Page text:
5 checks before you save with peer-to-peer

Updated March 31, 2016

You can reduce the level of risk involved with peer-to-peer savings by carrying out a few simple checks.

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Peer-to-peer lending has been regulated by the Financial Conduct Authority (FCA) since April 2014.

As a result, peer-to-peer providers now have to offer clear information and make savers aware of the risks, while those with complaints about peer-to-peer firms can take their cases to the Financial Ombudsman Service.

However, FCA regulation does NOT mean your cash receives the same protection as it would if held with a bank or building society.

The companies offering savings plans of this kind remain outside the Financial Services Compensation Scheme (FSCS) which protects the first £75,000 of savings per person. So savers could still lose their money should the peer-to-peer firm go bust.

Fortunately, you can reduce the level of risk involved by carrying out a few simple checks of your own. Here’s our top five.

1. Who are you lending to?

Not all peer-to-peer lenders are the same. And one of the biggest differences between them is that, while some lend to individuals seeking a personal loan, others provide funding for businesses or mortgages for property investors.

While Zopa, Lending Works and RateSetter lend money out to individual consumers, Funding Circle uses savers' money to offer business loans and Landbay funds buy-to-let investments. Wellesley & Co specialises in asset-backed lending to small businesses and individuals, so the funds you pay to Wellesley may, for example, be loaned to investors in residential property.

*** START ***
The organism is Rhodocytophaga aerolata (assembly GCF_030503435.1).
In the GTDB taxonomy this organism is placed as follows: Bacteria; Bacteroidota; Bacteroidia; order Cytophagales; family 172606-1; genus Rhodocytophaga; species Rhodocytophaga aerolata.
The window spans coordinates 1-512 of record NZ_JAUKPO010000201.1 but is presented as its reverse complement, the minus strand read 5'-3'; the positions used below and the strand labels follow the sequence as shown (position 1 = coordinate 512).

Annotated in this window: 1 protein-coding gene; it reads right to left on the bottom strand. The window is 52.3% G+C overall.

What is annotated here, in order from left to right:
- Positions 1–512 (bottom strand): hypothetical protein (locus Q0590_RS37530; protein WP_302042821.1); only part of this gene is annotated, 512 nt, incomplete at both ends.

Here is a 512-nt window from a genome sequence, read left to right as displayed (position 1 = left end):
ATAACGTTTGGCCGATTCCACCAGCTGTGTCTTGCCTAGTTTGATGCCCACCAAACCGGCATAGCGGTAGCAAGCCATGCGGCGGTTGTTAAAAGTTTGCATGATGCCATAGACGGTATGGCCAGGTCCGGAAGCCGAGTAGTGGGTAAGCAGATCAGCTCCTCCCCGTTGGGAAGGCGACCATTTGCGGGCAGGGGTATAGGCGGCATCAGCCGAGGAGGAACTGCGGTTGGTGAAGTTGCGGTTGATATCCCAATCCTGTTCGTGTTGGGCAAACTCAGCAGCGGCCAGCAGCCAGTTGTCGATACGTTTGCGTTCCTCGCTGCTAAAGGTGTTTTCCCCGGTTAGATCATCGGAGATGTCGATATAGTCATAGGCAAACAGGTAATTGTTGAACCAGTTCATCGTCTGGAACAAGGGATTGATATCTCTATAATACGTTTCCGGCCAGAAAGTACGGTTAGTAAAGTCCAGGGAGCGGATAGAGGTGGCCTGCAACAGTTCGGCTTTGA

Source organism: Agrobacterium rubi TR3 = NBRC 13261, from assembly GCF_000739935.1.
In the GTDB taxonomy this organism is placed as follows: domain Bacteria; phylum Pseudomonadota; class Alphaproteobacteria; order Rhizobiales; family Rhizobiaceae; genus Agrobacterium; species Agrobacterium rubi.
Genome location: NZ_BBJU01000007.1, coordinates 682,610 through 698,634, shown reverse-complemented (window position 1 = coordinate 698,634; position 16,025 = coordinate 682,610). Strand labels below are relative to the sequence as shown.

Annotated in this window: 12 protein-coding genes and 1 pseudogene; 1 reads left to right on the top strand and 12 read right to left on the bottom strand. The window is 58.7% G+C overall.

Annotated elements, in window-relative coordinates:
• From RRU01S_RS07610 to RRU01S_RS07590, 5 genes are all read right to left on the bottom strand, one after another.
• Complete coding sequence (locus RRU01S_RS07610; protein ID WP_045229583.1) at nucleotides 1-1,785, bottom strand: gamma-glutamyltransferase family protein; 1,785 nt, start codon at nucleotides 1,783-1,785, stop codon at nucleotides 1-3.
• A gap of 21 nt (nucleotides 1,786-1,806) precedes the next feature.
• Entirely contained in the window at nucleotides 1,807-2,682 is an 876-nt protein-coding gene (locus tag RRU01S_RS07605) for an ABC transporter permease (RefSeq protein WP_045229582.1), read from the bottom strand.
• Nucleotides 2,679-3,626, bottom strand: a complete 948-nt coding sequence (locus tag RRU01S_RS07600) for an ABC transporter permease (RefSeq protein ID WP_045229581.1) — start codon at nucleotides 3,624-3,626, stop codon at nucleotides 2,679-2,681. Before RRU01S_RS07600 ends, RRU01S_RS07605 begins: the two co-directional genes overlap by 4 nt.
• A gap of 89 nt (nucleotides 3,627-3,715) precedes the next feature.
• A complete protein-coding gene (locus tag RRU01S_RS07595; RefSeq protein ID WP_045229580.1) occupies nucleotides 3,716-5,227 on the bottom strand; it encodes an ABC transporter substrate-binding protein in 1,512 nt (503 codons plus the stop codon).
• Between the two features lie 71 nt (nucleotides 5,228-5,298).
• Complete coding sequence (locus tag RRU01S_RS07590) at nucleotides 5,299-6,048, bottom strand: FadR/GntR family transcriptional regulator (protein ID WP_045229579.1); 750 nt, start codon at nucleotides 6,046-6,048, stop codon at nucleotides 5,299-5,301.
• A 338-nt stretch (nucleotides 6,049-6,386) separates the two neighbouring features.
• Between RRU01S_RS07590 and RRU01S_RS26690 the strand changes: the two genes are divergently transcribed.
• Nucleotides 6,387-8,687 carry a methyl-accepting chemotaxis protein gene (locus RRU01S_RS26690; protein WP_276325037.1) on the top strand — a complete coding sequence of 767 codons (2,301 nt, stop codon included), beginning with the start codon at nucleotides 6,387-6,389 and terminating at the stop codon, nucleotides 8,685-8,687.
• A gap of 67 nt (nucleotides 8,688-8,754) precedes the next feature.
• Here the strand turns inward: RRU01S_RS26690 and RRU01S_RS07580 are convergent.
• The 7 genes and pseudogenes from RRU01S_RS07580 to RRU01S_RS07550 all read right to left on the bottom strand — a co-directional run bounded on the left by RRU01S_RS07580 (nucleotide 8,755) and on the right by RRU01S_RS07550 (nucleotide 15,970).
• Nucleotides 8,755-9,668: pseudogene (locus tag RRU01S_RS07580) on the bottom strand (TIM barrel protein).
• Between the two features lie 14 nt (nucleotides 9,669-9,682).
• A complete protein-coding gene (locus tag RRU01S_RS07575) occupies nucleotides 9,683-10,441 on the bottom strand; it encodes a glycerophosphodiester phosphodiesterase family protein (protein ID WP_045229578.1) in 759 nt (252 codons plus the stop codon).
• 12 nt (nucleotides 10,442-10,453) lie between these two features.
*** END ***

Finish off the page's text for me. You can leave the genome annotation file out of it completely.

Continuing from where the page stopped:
RateSetter claims that statistics show businesses are more likely to default on loans than individuals. And Wellesley & Co argues that having your investments backed by bricks and mortar reduces the risk of you ending up out of pocket. Director and co-founder, Andrew Turnbull, said: "At Wellesley, we insist on the loan being secured against a tangible asset, in this case property." 

But you need to weigh up the pros and cons for yourself, and look at exactly who your money will go to before making your choice. Our article, Are peer-to-peer firms all the same?, will help.

If you have other investments, it is also worth considering how the type of loans being offered fit with the rest of your portfolio. You may, for example, want to avoid investing in mortgages if you already have a buy-to-let property of your own.

2. What credit checks are carried out on borrowers?

Whether peer-to-peer companies lend to individuals or companies, it is critical that they conduct stringent checks before providing a loan. After all, you wouldn’t lend money to someone you didn’t know, so it follows that you also need to be happy that your money will only be lent out to those with a very good chance of paying it back.

To this end, all reputable peer-to-peer lenders should be happy to demonstrate how they vet potential loan recipients, and provide details of the level of defaults they have had to deal with over, say, the last year.